Saturday 24 February 2024

Bonnie & Clyde

 Curve, Leicester

23rd February, 2024

Well who would’ve thought…

You’ve got to love the power of a devoted fanbase. Frank Wildhorn and Don Black’s 2009 musical may not have been able to outrun poor ticket sales when it first opened (it closed within a month of opening on Broadway in 2011), but the show has since become a sleeper hit. Following a London concert in 2022 and two West End runs, Bonnie & Clyde is now in its spiritual home: on the road.

The true story of two loved-up runaway bank robbers is good source material for a musical. In the Dust Bowl of the 1920s mid-West, we meet Bonnie Parker, a waitress from Rowena with her sights set on stardom, and Clyde Barrow, a farm boy from Telico who valorises Al Capone. The two have much in common: big plans, no prospects, and a longing to get out of West Dallas. In love and with a live fast, die young mentality, the pair are pitched as victims of the poverty into which they were born. Blinkered into chasing a skewed American Dream, the couple get stuck in a cycle of evading the law and snubbing authority.

Wildhorn’s score and Black’s lyrics are the engine of the show, establishing character and motivation. Desire, even lust, fuels much of Bonnie and Clyde’s actions. Declaring his love for Bonnie, Clyde sings ‘My name is gonna make the hist'ry books… I got lots of reasons to keep livin'’. Though well-sung, it’s a pity that I left the theatre not humming the tunes I’d just been listening to for two and a half hours, but instead the songs that Wildhorn’s score are reminiscent of. ‘This World Will Remember Me’ is a jazzy bop with more than a ring of Duke Ellington’s ‘It Don’t Mean a Thing (If It Ain’t Got That Swing)’ to it. Likewise, during Bonnie’s eleventh hour torch song ‘Dyin’ Ain’t So Bad’ I was distracted by how much the melody reminded me of Bonnie Raitt’s ‘I Can’t Make You Love Me’.

 It’s also disappointing that Ivan Menchell’s book is underpowered, leaving the show feeling unbalanced and giving it an episodic structure: short scene followed by a song. This is particularly apparent in the second act where the protagonists’ psychologies are forfeited for pastiche. For instance, in a scene where they hold a bank hostage, the customers practically fall over themselves to flatter their gun-wielding guests, requesting autographs with a shotgun pointing at their faces. There is some truth in these comedic scenes: newspaper articles and photos of the couple glamorised their stylish image and lifted the couple to celebrity status. But the second act doesn’t build on what was established in the first, showing the couple desperately racing to their inevitable downfall and leaving motivation to take a backseat. For me, the journey to gin-slinging, jail-breaking love birds seemingly driven to be captured is not convincingly developed. In a surprisingly well-mined genre of musical, Bonnie and Clyde is vastly outshone by the likes of Kander and Ebb’s Chicago and Sondheim’s Assassins, both of which similarly showcase the phenomenon of the celebrity-criminal, but have more memorable scores and razor-sharp satire.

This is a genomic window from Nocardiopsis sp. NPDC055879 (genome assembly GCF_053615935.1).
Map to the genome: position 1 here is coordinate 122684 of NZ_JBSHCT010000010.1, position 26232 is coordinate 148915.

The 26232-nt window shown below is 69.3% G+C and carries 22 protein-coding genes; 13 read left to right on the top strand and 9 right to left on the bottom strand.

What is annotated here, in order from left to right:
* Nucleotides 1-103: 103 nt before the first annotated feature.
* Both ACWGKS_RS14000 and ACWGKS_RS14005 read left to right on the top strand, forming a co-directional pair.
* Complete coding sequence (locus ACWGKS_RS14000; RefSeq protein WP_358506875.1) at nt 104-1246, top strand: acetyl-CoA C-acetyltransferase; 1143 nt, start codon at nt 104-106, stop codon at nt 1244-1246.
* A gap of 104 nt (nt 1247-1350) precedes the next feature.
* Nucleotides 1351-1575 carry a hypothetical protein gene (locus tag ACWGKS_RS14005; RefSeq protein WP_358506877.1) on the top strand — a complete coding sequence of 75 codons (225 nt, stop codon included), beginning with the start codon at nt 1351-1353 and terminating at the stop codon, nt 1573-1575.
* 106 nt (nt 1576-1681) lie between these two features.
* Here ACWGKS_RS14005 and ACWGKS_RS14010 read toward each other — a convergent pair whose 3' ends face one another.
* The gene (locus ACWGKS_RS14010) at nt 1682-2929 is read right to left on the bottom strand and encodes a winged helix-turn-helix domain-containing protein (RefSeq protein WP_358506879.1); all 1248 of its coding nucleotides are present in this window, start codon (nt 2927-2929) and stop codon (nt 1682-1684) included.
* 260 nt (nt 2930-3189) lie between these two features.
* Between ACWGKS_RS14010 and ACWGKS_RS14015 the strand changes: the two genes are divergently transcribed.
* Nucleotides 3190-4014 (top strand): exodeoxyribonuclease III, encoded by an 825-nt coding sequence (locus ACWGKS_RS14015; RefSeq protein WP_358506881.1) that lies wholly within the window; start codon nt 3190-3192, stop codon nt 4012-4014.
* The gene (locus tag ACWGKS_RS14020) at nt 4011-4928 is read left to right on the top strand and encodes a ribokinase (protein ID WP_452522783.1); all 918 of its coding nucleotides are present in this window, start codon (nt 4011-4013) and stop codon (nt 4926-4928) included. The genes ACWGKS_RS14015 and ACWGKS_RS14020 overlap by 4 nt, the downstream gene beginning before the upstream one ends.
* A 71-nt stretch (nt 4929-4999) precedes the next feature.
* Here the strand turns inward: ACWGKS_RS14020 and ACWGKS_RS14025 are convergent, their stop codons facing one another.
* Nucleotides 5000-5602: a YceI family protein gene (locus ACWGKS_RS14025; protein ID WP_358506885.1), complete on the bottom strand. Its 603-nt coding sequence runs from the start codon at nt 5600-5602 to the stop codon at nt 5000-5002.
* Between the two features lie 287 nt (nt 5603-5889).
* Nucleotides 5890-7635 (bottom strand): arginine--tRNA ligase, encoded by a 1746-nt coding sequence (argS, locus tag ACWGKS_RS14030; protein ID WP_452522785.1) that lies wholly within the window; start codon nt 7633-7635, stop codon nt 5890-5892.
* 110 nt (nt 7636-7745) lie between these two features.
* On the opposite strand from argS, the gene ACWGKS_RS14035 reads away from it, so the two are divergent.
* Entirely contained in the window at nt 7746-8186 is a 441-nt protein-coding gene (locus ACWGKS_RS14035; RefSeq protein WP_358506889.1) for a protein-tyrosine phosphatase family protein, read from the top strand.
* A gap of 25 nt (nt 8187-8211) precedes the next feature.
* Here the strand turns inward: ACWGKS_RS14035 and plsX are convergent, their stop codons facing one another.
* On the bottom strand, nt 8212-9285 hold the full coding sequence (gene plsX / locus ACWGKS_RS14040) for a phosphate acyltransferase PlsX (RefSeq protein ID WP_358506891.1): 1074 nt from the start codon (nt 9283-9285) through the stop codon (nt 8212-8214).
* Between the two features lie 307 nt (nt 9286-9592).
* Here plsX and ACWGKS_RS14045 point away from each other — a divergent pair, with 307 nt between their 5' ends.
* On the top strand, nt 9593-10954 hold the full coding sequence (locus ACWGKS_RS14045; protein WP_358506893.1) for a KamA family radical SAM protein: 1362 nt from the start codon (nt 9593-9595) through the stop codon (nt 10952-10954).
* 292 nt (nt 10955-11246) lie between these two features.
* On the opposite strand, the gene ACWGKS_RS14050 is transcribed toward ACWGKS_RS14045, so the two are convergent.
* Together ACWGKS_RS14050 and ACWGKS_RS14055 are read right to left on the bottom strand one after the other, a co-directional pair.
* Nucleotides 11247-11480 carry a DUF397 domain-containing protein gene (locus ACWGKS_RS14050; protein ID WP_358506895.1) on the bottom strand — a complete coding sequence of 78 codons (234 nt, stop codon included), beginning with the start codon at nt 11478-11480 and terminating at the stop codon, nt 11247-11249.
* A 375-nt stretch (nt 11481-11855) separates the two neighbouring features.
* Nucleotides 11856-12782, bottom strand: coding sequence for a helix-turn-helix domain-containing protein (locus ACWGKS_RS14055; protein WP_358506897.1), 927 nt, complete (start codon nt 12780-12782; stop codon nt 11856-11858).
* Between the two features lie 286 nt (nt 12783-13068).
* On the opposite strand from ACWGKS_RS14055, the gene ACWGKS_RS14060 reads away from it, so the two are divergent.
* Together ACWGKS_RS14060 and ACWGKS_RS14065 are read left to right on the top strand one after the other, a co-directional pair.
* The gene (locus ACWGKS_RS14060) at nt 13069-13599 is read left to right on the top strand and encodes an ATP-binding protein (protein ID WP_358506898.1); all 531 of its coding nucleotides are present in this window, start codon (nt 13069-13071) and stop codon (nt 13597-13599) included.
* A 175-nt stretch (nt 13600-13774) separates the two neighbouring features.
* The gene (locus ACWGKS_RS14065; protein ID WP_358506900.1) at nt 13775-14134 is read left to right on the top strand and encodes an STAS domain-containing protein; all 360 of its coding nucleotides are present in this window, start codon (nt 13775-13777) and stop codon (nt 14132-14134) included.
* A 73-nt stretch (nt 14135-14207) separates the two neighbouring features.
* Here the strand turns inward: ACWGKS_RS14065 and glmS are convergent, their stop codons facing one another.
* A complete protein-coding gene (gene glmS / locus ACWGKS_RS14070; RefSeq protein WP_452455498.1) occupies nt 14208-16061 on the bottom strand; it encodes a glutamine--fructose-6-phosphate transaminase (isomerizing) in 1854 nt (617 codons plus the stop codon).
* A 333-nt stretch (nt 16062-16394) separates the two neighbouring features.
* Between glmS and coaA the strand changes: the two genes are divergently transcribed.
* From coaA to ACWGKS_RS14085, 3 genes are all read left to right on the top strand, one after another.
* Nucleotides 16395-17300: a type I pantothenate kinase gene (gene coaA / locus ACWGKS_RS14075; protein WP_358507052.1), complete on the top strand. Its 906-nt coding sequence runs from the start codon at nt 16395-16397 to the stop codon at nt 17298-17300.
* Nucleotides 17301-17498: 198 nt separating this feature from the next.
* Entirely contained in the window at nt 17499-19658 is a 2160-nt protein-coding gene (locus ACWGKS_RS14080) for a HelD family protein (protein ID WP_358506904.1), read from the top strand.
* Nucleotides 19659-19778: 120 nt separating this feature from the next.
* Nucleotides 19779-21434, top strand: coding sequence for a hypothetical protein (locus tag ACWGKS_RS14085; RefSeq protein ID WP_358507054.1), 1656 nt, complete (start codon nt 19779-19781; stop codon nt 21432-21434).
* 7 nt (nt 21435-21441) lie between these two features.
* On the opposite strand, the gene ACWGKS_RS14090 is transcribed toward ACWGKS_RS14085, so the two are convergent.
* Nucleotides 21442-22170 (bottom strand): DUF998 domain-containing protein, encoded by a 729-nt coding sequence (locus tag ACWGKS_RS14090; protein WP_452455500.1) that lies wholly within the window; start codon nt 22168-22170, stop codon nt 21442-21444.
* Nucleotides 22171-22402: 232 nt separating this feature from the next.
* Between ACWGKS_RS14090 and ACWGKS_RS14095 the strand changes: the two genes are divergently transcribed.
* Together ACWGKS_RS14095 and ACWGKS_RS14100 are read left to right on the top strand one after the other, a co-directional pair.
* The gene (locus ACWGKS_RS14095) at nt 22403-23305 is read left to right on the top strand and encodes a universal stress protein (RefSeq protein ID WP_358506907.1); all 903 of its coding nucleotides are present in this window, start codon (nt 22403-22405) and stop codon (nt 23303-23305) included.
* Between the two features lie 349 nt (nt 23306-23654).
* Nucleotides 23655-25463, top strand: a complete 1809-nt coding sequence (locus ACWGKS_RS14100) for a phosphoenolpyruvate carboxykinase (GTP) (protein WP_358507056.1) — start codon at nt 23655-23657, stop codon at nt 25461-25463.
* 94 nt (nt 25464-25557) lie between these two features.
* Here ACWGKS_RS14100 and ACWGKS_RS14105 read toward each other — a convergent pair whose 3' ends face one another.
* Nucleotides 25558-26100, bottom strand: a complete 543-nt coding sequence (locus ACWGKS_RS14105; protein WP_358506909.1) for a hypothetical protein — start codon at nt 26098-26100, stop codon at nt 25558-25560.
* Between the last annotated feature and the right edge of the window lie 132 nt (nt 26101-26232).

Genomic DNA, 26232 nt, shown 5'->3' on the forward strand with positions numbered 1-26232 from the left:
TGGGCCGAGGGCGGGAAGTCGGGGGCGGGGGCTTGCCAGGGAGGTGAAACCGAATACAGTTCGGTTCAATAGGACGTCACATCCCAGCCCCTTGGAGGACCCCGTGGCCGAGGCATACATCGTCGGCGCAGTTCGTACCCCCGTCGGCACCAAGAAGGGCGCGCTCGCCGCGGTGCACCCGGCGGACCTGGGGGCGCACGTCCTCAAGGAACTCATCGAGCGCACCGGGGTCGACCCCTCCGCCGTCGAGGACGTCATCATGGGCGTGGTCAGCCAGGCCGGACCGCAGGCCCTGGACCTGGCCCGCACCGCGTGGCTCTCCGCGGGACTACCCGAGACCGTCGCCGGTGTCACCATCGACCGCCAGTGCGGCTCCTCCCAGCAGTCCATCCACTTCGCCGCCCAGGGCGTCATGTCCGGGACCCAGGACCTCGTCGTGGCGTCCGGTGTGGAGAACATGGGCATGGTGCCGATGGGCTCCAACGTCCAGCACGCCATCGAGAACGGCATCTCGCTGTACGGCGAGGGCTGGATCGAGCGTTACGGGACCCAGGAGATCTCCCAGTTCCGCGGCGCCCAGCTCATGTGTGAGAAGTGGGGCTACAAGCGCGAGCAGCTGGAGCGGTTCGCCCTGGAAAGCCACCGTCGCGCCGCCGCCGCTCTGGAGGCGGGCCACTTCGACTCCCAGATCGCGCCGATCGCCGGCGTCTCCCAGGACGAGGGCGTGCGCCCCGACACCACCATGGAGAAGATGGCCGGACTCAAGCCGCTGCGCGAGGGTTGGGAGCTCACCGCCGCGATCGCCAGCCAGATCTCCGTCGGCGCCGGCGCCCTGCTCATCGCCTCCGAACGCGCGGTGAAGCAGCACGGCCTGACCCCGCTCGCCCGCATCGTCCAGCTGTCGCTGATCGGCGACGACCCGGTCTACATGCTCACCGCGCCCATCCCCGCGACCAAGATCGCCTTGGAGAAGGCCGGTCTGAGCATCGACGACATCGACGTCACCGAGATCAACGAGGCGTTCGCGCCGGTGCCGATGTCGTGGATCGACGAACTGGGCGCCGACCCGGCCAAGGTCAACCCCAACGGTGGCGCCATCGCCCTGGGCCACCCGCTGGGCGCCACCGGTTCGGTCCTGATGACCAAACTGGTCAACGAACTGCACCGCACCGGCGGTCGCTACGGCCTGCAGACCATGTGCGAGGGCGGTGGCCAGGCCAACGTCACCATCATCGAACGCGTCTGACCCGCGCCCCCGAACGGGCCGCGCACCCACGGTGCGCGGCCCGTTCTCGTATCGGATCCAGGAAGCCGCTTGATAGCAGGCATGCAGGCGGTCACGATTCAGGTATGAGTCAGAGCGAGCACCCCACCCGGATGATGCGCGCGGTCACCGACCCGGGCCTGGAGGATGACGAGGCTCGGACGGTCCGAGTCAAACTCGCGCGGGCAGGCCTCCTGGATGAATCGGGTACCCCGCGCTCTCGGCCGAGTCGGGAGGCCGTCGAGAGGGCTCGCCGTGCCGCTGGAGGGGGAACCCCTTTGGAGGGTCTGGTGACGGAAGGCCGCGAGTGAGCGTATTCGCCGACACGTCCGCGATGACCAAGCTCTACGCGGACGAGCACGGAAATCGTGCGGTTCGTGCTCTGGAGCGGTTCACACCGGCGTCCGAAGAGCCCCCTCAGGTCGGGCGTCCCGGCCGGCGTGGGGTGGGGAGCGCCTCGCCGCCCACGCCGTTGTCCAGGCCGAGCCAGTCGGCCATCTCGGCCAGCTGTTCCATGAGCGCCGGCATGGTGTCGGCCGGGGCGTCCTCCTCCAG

The score and book have their weaknesses, but it is nevertheless superbly performed by the cast. Katie Tonkinson’s Bonnie is a pocket rocket: feisty and with an ambitious glint in her eye. Alex James-Hatton emits a youthful charisma as Clyde that provides an authenticity to the fan-girling on show. Catherine Tyldesley is a stand-out as Clyde’s sister-in-law Blanche. She provides much of the show’s comic relief but also carries much of its emotional weight through her relationship with Clyde’s brother Buck. Devoutly religious, a good citizen but also fiercely loyal, she’s caught in the cross-fire of Buck’s blind loyalty to his brother. A comic highlight is ‘You’re Going Back to Jail’, in which she and the salon girls try to convince Buck of the benefits of handing himself in. As Blanche is persuading him that ‘When you have served your time/ We'll still be young and in our prime’, another wife sings ‘Then I met this boy from Tucson… [and] I've now got lots of habits I can't curtail’.

Whereas young love in some musicals may be saccharine, Nick Winston’s production doesn’t put a dampener on it. The show could easily have the feeling of a chamber piece but here it is impressively full-bodied. Philip Witcomb’s atmospheric set and period costumes are darkly lit by Zoe Spurr and gorgeously complemented by Nina Dunn’s video design which adds depth. It’s an aesthetic of grit and glamour which gives the show a texture which the material sometimes lacks. The score may not be deserving of a Best Musical award, but I admire how it has captured the attention of young adults in the same light as Six and Heathers. And if any show can find its audience over a decade after its inception, that’s something to celebrate.

Bonnie & Clyde plays at Curve, Leicester until 24th February as part of a UK and Ireland tour. For further information please visit

Katie Tonkinson and Alex James-Hatton in Bonnie & Clyde. Credit: Richard Davenport

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